The Fall 2017 ribbon-cutting ceremony for Clear Creek Parkway marked the opening of a new major thoroughfare for the City of Shawnee, Kan. Not only does the one-mile, three-lane road connect residential, recreational, and retail developments from Clare Road to the west and Hedge Lane Terrace to the east, but as the first complete concrete street in Shawnee, it also will require less overall maintenance over the next 30 years.
Shafer, Kline & Warren (SKW), the design engineer of record, was tasked with providing the initial survey, concept study and report, preliminary and final design, construction staking, observed construction, and the final as-built survey and drawings. The concept study reviewed the projected traffic along the roadway to establish the number of required lanes and analyzed the intersection to determine if there should be a stop sign-controlled intersection, a signaled intersection, or a roundabout. The City opted for a concrete roundabout with colored, stamped concrete truck aprons and crosswalks.
The preliminary plans also proposed two paving options: concrete and asphalt. “The City wanted the roundabout to be concrete, but the mainline had a base bid of asphalt and an alternate bid of concrete,” said Paul Parks, P.E., SKW’s senior project engineer on Clear Creek Parkway.
The City of Shawnee evaluated its paving options by performing a 30-year lifecycle cost analysis. It reviewed the total economic worth of the project by analyzing initial and discounted future costs, which included initial construction, maintenance, user cost, reconstruction, rehabilitation, restoration, resurfacing, and salvage value.
One of the initial construction costs evaluated was the pavement. Asphalt is often an economical solution for paving roads, but as an oil-based product, it can be affected by the market price of petroleum. When the City of Shawnee made its analysis in January 2017, oil prices averaged $2.46 per gallon—about 40 cents per gallon more than January 2016, according to the U.S. Energy Information Administration. With higher oil prices, the playing field was leveled for both paving options.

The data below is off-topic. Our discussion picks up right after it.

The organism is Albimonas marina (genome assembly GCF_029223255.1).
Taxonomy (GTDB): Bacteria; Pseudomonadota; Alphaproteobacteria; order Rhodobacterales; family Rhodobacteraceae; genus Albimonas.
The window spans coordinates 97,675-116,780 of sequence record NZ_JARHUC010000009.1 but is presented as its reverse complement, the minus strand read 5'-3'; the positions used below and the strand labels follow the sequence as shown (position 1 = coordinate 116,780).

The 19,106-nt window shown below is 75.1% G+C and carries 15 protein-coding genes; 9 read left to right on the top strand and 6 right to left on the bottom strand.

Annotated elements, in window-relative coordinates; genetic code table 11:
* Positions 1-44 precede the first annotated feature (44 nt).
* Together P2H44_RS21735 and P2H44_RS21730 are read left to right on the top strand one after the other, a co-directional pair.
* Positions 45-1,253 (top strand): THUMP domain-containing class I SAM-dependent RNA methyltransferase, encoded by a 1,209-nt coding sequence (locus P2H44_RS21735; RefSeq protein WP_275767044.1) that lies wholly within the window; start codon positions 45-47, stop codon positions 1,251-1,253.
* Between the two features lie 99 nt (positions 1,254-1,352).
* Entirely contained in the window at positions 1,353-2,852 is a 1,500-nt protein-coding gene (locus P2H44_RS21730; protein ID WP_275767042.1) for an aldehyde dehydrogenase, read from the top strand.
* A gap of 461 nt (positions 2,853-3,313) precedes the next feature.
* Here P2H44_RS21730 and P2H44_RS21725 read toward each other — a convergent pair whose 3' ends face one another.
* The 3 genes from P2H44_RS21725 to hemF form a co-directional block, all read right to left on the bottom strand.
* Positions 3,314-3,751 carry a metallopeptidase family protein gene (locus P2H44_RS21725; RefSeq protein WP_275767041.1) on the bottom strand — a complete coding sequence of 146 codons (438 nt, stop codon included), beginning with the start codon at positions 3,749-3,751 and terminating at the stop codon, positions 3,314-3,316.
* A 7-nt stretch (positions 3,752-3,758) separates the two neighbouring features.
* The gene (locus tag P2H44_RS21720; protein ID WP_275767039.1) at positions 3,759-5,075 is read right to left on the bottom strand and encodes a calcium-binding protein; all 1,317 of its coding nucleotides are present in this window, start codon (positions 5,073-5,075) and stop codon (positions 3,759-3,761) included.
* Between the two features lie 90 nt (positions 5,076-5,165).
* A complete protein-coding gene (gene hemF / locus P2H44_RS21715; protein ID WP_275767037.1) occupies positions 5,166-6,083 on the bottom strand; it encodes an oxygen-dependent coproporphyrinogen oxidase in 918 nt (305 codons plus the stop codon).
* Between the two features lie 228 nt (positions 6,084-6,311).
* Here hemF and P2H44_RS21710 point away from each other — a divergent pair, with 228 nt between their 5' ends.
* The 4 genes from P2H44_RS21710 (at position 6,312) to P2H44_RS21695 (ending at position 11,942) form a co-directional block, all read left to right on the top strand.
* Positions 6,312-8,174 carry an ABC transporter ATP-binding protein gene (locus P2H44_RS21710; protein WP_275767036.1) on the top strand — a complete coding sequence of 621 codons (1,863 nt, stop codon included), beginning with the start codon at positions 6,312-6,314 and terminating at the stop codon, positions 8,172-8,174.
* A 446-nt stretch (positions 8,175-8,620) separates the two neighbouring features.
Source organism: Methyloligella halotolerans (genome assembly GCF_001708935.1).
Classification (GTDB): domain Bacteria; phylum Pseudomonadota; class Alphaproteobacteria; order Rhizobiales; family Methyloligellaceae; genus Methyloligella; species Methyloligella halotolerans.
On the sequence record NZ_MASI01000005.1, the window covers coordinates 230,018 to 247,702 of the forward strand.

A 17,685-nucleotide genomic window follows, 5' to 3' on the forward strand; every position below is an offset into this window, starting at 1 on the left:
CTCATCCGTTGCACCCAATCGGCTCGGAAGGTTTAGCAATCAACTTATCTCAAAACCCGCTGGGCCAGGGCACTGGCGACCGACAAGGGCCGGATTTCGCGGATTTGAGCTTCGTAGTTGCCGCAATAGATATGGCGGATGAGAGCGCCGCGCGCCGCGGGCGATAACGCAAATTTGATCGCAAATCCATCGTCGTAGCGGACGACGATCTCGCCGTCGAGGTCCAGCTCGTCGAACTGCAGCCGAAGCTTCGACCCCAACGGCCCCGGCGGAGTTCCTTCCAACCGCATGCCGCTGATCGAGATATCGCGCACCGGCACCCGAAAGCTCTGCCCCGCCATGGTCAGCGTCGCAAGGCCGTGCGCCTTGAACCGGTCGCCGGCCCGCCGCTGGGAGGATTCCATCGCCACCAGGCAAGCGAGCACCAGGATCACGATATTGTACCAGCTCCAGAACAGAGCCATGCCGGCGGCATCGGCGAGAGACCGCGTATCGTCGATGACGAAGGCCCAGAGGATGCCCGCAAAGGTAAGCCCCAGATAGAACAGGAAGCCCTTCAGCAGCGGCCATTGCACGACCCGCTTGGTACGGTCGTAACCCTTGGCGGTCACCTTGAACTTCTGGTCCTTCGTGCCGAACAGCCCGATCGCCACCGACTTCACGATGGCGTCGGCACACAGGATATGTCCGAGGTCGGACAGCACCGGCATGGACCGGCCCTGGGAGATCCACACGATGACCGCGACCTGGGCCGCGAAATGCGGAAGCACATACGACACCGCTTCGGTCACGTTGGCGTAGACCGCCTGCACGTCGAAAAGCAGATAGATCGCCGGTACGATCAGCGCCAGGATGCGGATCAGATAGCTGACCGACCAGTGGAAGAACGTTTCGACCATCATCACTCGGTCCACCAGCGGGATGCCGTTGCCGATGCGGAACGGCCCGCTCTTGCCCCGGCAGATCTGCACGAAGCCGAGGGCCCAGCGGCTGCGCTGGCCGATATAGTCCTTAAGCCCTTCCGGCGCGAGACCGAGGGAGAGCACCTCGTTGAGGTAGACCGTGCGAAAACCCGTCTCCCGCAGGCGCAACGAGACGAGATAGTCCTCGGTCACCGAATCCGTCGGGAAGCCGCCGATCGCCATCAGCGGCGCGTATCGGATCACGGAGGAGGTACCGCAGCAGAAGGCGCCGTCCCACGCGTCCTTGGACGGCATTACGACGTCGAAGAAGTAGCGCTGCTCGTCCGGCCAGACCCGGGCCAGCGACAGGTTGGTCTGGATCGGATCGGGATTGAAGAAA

Estimated construction costs prior to bidding were $4,895,600.79 for the asphalt option and $5,125,010.19 for concrete. Although the base cost differential was $340,000 more for concrete, the maintenance costs were significantly less over 30 years.
“With asphalt you have the initial installation, then the mill and overlay costs that will occur two or three times over the 30-year period, plus the annual crack sealing,” Parks said. “Concrete has a higher initial cost, but there is no pavement replacement during that time and only minor crack sealing.”
Asphalt maintenance was estimated to be $625,000 over three decades, while concrete maintenance would be approximately $131,000. Despite the higher initial cost for concrete, it would actually save the City of Shawnee nearly $154,000 to pave the parkway with concrete.
For SKW engineers, the roadway design did not have to be altered when the paving material was selected, but the height of the paving sections was different. On Clear Creek Parkway, the asphalt needed to be 9 inches high, while the concrete only needed to be 8 inches. “The earthwork numbers are different based on that inch,” Parks said.
The concrete design did not affect the horizontal and vertical alignment, turns, or intersection, but SKW engineers were required to incorporate a joint layout and show where the saw cut lines were located.
“The joint layout can be tricky, because there are a lot of little criteria for it going into the intersection and roundabout,” Parks said. “There are round lines and straight lines, and we had to figure out how to blend them together.”
The joints control cracking, and steel at the joints provide load transfer to keep the pavement smooth and quiet. They also provide an aesthetic visual effect.
Benefits of Concrete
Paving roads with concrete isn’t new. According to the Portland Cement Association (PCA), the first concrete street was built in Ohio in 1891, and it is still in service today. Mass production of concrete and steel after World War II enabled substantial growth of concrete-paved state highways, rural roadways, residential streets, and parking lots. Concrete roads are found in nearly every environment and climate, from the freezing winters of the upper Midwest to the dry heat of the Southwest.
Cities that opted for concrete roadways in the 1950s and 1960s continue to benefit from their durability. “In my hometown of Lawton, Okla., all the residential streets are paved with concrete,” Parks said. “They are more than 60 years old and still have not been replaced.”
In addition to reduced maintenance and long lifecycles, concrete roadways have other advantages. Concrete is a mix of materials like sand, aggregate, and cement that are typically local products, which PCA said reduces transportation costs and fuel consumption for delivery. Many concrete roads, including Clear Creek Parkway, also use industrial by-products like fly ash and blast furnace slag.
Concrete’s light color makes it naturally reflective, and street lights appear brighter at night. It also doesn’t absorb as much heat as asphalt and reduces smog.
From a safety perspective, concrete roads are less susceptible to heavy-vehicle wheel ruts, and the concrete dries in as little as six hours, resulting in shorter times for lane closures. With less congestion due to fewer repairs, the risk of danger to road crews and drivers is reduced too.